But someone at Mego got it wrong. Actually, Mego's figure seems to be wearing a hurried amalgam of both white costumes! Roddenberry and Sackett's book specifically mentions that Saurians were only in the Rec Deck crowd scene of ST:TMP, so all Saurians in the movie wore Starfleet uniforms. The clothing sculpting on the chest of Mego's figure is reminiscent of the curved white drapery (see below) designed for the Rigellian ambassadors in the San Francisco footage. The Mego figure's shoulders and ankles have definite Starfleet uniform lines. Perhaps, at one time, it was planned to release more aliens?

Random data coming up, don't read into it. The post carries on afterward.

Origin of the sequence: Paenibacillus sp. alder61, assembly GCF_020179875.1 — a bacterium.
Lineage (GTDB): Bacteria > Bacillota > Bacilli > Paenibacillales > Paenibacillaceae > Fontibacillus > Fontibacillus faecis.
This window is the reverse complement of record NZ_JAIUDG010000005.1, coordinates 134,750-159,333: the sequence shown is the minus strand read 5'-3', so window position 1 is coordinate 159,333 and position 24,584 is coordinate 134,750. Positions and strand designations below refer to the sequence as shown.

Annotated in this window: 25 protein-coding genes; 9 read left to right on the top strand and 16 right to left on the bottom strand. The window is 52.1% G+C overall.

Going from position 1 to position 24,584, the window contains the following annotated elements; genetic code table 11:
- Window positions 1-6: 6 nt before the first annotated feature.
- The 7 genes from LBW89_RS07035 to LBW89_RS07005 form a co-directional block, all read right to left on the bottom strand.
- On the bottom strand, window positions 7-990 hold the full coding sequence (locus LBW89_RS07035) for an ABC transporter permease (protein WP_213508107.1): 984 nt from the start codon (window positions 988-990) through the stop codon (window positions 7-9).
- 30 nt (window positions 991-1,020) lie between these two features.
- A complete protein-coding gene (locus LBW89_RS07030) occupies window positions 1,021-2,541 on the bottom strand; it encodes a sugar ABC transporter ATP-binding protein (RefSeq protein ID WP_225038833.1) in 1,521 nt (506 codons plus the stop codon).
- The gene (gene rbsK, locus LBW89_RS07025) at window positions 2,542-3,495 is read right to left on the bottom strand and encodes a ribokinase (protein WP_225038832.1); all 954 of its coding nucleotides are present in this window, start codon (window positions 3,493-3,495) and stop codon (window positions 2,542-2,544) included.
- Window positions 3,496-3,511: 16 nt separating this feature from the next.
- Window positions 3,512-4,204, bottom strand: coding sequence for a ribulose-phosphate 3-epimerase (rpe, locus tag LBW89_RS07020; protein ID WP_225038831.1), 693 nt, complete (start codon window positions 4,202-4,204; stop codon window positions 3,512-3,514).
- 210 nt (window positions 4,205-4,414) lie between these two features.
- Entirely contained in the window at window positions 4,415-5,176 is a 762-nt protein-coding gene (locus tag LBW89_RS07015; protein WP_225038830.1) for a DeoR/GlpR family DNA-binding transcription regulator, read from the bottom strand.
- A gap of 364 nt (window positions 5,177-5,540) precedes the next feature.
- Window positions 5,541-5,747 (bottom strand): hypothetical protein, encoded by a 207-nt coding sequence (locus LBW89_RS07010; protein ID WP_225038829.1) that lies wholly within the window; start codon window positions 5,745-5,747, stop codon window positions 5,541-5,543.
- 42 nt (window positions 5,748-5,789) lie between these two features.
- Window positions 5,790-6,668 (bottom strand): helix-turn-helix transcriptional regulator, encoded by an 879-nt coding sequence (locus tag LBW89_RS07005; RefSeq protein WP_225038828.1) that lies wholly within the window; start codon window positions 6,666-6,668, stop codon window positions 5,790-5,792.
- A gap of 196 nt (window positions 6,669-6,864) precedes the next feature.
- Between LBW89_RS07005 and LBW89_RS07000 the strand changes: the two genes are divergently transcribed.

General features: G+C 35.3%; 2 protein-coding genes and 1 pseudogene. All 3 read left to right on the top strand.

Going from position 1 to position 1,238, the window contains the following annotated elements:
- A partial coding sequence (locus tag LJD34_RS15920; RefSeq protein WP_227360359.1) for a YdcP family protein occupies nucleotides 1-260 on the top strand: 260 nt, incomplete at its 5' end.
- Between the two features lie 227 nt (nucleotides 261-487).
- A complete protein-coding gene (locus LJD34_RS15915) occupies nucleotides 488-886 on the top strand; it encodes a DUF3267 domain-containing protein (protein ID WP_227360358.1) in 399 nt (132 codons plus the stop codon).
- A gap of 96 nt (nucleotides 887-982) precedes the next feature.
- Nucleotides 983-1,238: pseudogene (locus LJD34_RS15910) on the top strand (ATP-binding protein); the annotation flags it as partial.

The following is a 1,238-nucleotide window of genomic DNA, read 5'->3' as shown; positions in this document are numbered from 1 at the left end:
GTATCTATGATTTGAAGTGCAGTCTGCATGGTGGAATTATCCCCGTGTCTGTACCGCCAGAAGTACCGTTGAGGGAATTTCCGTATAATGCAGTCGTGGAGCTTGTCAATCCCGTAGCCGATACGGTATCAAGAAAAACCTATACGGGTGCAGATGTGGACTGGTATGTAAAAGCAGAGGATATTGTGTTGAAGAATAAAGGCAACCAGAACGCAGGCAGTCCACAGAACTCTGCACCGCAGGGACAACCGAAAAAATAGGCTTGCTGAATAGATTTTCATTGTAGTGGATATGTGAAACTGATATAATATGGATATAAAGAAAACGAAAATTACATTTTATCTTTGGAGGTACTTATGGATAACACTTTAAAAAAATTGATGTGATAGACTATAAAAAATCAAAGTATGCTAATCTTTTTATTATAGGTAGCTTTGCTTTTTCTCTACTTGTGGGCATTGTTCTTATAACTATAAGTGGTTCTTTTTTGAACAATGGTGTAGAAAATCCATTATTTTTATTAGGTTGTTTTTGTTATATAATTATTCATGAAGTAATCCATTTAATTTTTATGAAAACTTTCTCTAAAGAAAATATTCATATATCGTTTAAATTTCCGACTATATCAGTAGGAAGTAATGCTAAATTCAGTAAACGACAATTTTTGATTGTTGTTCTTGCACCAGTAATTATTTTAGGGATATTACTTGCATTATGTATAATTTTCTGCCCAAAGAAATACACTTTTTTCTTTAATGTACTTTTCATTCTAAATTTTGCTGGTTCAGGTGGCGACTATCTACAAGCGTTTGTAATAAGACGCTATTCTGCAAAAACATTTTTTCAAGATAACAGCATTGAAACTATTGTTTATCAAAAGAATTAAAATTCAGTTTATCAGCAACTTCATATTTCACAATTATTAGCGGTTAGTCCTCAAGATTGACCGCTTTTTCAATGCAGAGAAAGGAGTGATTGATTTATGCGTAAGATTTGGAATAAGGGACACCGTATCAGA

My Rigellian custom

Rigellian lordwhiteRigellian custom, ST:TMPwhiteRigellian attendant

Well, here he is (above)! As you can see, I went for a bit of an amalgam myself. When I noticed that the donor figure even came with its own staff, I just had to create the accessory for my Rigellian. Indeed, for several weeks of planning, I was just going to do the Rigellian Attendant, but then I realised that if I'd already customised the Betelgeusian Chief Ambassador, why just do the Rigellian Lord's lowly attendant?

Spurring me on was the appearance of Rigel IV denizen Alonis Cobaryn in "Starfleet: Year One", the serialised novel by Michael Jan Friedman (Pocket Books, 1999-2000). The physical description of Cobaryn kind of tallied with ST:TMP's Rigellian, with a mention of silver scales. Good enough for me, at the time! He was distinguished from other Rigellian races - and even the correct planet number was mentioned! Yay! (Since then, a Rigellian chelon has made regular appearances in Pocket's "Vanguard" novels.)